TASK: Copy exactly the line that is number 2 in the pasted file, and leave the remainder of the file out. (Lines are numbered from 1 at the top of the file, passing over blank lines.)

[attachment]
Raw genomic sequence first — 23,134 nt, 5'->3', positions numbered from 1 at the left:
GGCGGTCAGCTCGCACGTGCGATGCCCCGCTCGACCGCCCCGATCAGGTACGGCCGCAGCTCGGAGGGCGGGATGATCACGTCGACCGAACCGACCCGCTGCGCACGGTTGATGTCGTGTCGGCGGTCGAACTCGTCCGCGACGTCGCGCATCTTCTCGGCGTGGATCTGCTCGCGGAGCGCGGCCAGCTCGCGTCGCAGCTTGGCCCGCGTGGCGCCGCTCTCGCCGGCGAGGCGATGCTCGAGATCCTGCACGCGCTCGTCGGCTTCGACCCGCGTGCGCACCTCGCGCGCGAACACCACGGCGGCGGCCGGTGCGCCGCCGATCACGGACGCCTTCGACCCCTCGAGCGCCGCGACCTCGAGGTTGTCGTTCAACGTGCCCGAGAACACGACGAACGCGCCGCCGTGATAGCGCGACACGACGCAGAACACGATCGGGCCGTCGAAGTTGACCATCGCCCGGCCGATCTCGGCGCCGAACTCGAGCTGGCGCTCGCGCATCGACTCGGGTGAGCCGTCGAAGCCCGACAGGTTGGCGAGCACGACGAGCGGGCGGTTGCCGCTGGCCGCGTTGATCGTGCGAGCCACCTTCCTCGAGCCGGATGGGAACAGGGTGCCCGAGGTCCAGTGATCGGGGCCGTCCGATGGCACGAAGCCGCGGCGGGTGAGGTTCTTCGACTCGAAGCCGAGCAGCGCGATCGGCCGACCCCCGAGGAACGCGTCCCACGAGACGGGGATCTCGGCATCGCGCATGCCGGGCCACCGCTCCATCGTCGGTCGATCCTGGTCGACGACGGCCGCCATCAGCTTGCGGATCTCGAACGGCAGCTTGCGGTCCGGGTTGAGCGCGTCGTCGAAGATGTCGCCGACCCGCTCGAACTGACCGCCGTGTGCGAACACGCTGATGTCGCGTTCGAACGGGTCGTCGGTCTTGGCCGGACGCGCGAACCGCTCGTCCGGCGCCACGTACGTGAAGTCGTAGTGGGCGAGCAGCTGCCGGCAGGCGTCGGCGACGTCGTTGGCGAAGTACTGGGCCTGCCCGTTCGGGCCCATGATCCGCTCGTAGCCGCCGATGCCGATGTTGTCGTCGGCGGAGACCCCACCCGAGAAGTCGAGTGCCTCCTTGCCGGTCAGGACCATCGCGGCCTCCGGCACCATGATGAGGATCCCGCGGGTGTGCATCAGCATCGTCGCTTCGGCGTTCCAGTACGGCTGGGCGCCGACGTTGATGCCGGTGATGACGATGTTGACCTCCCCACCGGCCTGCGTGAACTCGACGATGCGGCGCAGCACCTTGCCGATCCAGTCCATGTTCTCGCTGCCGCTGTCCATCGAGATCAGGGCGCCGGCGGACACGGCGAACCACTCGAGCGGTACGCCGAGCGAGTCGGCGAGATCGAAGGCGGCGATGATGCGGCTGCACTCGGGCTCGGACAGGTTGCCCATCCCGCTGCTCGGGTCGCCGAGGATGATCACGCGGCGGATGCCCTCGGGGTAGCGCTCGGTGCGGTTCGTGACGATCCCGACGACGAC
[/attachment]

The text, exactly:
GGCGGTCAGCTCGCACGTGCGATGCCCCGCTCGACCGCCCCGATCAGGTACGGCCGCAGCTCGGAGGGCGGGATGATCACGTCGACCGAACCGACCCGCTGCGCACGGTTGATGTCGTGTCGGCGGTCGAACTCGTCCGCGACGTCGCGCATCTTCTCGGCGTGGATCTGCTCGCGGAGCGCGGCCAGCTCGCGTCGCAGCTTGGCCCGCGTGGCGCCGCTCTCGCCGGCGAGGCGATGCTCGAGATCCTGCACGCGCTCGTCGGCTTCGACCCGCGTGCGCACCTCGCGCGCGAACACCACGGCGGCGGCCGGTGCGCCGCCGATCACGGACGCCTTCGACCCCTCGAGCGCCGCGACCTCGAGGTTGTCGTTCAACGTGCCCGAGAACACGACGAACGCGCCGCCGTGATAGCGCGACACGACGCAGAACACGATCGGGCCGTCGAAGTTGACCATCGCCCGGCCGATCTCGGCGCCGAACTCGAGCTGGCGCTCGCGCATCGACTCGGGTGAGCCGTCGAAGCCCGACAGGTTGGCGAGCACGACGAGCGGGCGGTTGCCGCTGGCCGCGTTGATCGTGCGAGCCACCTTCCTCGAGCCGGATGGGAACAGGGTGCCCGAGGTCCAGTGATCGGGGCCGTCCGATGGCACGAAGCCGCGGCGGGTGAGGTTCTTCGACTCGAAGCCGAGCAGCGCGATCGGCCGACCCCCGAGGAACGCGTCCCACGAGACGGGGATCTCGGCATCGCGCATGCCGGGCCACCGCTCCATCGTCGGTCGATCCTGGTCGACGACGGCCGCCATCAGCTTGCGGATCTCGAACGGCAGCTTGCGGTCCGGGTTGAGCGCGTCGTCGAAGATGTCGCCGACCCGCTCGAACTGACCGCCGTGTGCGAACACGCTGATGTCGCGTTCGAACGGGTCGTCGGTCTTGGCCGGACGCGCGAACCGCTCGTCCGGCGCCACGTACGTGAAGTCGTAGTGGGCGAGCAGCTGCCGGCAGGCGTCGGCGACGTCGTTGGCGAAGTACTGGGCCTGCCCGTTCGGGCCCATGATCCGCTCGTAGCCGCCGATGCCGATGTTGTCGTCGGCGGAGACCCCACCCGAGAAGTCGAGTGCCTCCTTGCCGGTCAGGACCATCGCGGCCTCCGGCACCATGATGAGGATCCCGCGGGTGTGCATCAGCATCGTCGCTTCGGCGTTCCAGTACGGCTGGGCGCCGACGTTGATGCCGGTGATGACGATGTTGACCTCCCCACCGGCCTGCGTGAACTCGACGATGCGGCGCAGCACCTTGCCGATCCAGTCCATGTTCTCGCTGCCGCTGTCCATCGAGATCAGGGCGCCGGCGGACACGGCGAACCACTCGAGCGGTACGCCGAGCGAGTCGGCGAGATCGAAGGCGGCGATGATGCGGCTGCACTCGGGCTCGGACAGGTTGCCCATCCCGCTGCTCGGGTCGCCGAGGATGATCACGCGGCGGATGCCCTCGGGGTAGCGCTCGGTGCGGTTCGTGACGATCCCGACGACGAC